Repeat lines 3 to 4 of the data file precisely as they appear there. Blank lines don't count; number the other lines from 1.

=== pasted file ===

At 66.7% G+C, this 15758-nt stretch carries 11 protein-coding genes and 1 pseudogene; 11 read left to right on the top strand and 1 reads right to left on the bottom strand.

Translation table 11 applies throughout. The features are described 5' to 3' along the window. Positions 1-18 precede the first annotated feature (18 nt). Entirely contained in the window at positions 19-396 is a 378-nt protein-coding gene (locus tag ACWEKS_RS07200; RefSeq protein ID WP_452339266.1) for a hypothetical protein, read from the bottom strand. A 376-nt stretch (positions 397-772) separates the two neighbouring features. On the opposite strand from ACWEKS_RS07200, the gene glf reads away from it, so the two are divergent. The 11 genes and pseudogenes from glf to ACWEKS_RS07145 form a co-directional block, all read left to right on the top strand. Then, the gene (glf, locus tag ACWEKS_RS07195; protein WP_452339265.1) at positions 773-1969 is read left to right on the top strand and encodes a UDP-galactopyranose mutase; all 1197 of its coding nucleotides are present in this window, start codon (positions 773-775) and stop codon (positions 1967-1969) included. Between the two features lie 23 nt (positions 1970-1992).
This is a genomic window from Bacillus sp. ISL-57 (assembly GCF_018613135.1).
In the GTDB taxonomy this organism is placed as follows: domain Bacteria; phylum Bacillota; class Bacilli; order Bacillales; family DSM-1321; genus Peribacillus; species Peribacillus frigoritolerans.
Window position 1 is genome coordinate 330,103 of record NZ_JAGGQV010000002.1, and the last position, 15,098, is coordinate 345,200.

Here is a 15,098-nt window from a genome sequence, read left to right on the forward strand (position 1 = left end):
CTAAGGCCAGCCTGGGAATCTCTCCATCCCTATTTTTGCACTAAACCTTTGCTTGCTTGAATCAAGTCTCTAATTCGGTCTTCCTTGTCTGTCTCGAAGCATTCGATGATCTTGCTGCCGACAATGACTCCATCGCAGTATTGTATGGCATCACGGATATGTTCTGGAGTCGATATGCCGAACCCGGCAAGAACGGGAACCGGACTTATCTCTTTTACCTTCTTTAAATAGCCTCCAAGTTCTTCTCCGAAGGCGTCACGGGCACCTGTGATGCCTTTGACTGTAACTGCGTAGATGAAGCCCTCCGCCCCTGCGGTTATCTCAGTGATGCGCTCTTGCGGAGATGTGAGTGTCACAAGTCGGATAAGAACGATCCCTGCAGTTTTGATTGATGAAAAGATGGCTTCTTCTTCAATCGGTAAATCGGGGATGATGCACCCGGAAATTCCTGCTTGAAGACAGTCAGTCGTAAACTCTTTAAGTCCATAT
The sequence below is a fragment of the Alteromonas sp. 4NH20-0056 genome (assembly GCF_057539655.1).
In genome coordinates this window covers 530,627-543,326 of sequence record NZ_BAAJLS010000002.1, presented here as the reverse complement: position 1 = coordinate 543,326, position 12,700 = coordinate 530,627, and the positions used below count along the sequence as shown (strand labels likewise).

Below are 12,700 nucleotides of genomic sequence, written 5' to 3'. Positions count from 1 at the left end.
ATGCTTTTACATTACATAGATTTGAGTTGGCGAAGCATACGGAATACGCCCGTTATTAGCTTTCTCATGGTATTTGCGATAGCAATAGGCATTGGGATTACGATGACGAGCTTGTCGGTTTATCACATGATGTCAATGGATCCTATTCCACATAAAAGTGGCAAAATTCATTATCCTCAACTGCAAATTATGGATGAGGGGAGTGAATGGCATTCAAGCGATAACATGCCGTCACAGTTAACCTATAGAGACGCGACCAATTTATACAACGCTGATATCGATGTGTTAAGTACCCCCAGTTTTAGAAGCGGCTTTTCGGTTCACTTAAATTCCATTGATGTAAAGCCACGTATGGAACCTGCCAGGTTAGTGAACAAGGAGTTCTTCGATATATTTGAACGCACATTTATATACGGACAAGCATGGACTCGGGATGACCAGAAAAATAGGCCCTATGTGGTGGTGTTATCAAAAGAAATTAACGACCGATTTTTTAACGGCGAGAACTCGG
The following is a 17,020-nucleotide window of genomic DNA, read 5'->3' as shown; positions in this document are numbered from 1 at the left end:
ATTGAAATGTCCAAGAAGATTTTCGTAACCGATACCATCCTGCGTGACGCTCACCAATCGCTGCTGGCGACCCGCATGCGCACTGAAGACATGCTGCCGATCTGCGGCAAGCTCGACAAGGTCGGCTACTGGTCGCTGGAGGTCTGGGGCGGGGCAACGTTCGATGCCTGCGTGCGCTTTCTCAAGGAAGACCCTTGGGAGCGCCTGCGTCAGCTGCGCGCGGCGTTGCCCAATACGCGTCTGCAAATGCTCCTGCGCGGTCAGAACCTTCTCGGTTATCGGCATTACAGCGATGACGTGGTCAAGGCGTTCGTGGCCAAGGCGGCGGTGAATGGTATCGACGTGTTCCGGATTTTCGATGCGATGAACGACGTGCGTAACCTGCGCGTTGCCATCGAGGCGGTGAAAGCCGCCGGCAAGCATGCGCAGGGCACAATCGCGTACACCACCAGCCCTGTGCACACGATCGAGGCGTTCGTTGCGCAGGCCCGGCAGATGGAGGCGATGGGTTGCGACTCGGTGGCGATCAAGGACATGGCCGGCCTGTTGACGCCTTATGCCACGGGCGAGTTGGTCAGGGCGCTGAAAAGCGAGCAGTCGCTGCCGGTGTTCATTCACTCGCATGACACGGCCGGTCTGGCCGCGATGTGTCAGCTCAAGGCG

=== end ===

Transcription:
This is a genomic window from Bacillus sp. ISL-57 (assembly GCF_018613135.1).
In the GTDB taxonomy this organism is placed as follows: domain Bacteria; phylum Bacillota; class Bacilli; order Bacillales; family DSM-1321; genus Peribacillus; species Peribacillus frigoritolerans.